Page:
"I don't know. The raft hit us in the darkness and a young man on our yacht was knocked overboard. We lit some red fire and saw two people on the raft, which seemed to be going to pieces."

This news interested the owner of the freight steamer greatly, since he had a brother who was in the business of rafting lumber, and he asked Tom to give him the particulars of the affair.

"We can't give you any particulars. We were taken completely by surprise, and it was too dark to see much," said Tom. Nevertheless he and Sam told what they could, to which the freight captain listened with close attention.

"I'll keep my eye open for the raft," said the latter. "And if I see anything of your brother I'll certainly take him on board."

"Where are you bound?"

"I am going to stop at Cleveland first. Then I go straight through to Buffalo."

A few words more passed, and then the captain of the freight steamer gave the signal to go ahead.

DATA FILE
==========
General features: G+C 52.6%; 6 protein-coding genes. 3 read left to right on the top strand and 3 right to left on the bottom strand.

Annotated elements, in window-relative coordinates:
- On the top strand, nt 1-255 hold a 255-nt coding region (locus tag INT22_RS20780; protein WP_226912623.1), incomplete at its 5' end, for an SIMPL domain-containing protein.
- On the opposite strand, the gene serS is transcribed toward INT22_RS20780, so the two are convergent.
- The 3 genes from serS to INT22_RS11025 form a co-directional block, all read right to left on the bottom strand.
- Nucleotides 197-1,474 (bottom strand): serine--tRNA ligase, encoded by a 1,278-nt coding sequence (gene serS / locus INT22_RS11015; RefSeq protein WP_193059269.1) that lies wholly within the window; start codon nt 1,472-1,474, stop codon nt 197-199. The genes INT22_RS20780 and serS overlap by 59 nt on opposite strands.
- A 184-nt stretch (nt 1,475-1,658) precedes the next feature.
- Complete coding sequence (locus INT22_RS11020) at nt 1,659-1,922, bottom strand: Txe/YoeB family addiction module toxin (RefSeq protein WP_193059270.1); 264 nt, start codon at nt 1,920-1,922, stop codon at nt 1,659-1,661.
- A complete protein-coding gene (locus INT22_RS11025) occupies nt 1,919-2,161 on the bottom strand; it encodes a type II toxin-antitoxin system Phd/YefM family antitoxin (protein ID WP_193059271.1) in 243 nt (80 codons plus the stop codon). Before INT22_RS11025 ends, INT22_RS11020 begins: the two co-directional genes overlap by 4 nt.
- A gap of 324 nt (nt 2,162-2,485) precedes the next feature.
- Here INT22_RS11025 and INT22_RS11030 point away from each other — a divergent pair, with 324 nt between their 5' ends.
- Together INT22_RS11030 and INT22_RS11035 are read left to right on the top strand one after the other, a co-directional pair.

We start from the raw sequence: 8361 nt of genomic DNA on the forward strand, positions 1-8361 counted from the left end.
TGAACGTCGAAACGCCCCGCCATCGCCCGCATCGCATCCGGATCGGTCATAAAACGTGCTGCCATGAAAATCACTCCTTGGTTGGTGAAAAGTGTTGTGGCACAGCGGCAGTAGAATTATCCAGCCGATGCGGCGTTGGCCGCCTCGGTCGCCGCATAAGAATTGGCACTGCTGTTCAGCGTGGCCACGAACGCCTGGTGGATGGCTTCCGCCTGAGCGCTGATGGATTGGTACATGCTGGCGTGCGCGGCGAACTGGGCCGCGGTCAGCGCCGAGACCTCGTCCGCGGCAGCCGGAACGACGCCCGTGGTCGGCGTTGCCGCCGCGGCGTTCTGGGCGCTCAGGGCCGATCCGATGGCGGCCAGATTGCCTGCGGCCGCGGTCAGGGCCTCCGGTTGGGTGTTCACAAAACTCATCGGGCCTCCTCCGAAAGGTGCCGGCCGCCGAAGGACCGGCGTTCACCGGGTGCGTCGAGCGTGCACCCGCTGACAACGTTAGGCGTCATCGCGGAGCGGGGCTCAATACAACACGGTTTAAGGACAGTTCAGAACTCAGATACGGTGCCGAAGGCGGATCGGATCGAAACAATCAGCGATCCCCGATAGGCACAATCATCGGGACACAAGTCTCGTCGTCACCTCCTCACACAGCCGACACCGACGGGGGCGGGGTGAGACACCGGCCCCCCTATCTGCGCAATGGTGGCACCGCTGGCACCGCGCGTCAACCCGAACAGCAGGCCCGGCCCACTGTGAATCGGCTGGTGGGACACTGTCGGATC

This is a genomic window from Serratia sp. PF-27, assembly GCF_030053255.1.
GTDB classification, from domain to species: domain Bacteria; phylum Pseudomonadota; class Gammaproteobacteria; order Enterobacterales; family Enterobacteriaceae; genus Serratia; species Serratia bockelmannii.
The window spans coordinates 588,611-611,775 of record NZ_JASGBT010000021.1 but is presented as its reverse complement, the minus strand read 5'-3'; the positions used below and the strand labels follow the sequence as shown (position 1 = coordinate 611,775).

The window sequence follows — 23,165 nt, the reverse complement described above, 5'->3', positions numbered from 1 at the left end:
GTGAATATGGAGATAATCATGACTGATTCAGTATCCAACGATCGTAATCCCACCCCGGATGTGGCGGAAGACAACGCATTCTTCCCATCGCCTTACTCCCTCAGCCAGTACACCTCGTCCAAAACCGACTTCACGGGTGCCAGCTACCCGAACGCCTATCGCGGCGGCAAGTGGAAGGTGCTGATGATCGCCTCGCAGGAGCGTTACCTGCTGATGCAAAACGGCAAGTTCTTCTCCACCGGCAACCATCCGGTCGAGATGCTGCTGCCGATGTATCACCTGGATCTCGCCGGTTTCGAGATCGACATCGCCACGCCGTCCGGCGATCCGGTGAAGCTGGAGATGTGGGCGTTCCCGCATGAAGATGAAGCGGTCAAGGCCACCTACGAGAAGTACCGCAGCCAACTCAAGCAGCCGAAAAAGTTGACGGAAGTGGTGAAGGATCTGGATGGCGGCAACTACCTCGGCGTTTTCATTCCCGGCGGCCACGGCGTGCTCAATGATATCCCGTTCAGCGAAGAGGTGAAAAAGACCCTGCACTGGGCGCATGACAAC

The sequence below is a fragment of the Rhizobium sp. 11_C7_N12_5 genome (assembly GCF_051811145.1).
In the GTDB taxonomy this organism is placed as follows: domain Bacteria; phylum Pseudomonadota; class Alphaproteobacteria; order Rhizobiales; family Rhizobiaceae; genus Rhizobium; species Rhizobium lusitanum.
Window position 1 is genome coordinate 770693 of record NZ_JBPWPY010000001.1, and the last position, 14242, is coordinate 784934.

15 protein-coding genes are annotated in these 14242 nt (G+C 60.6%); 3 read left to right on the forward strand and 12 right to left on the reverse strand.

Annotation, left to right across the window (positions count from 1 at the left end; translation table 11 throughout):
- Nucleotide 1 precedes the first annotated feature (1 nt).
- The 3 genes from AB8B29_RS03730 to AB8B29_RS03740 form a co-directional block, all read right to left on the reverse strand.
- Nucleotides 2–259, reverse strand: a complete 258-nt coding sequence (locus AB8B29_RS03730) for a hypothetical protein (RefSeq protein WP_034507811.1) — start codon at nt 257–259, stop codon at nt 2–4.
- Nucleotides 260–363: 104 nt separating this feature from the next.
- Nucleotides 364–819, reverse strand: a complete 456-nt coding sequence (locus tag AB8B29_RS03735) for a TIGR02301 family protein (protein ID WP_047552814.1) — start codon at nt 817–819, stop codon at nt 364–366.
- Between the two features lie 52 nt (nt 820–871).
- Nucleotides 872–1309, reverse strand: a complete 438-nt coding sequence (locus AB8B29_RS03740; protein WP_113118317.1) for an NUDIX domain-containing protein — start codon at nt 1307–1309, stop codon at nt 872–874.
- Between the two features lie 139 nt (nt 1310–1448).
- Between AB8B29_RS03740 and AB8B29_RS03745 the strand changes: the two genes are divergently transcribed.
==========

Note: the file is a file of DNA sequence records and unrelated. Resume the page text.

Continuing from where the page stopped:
The stopping of her engines had caused the steamer to drift quite close to the Swallow, and as she swung around those on the yacht caught a good view of the freighter's stern deck.

There were a small number of passengers on board, and as Sam looked them over he gave a sudden start.

"My gracious, can it be possible!" he gasped.

"Can what be possible, Sam?" queried Tom.

"Look! look!"

"At what?"

"At the passengers on the steamer. Am I dreaming, or is that—he is gone!" And Sam's face fell.

"Who are you talking about?"

"Arnold Baxter! He was on the steamer, just as sure as I stand here. And we both thought him dead!"



"You think you saw Arnold Baxter?" demanded Tom.

"Yes, I saw Arnold Baxter, just as plain as day."

"Sam, you must be—"

"No, I am not dreaming. It was Arnold Baxter, true enough. As soon as he saw I had spotted him he drew out of sight."

"But we thought he was dead—buried under that landslide out in Colorado."

"We didn't find his body, and he isn't dead. Why, I would never make a mistake in that rascal's face, never," and Sam shook his head to emphasize his words.

"Was Dan with him?"

"I didn't see the son."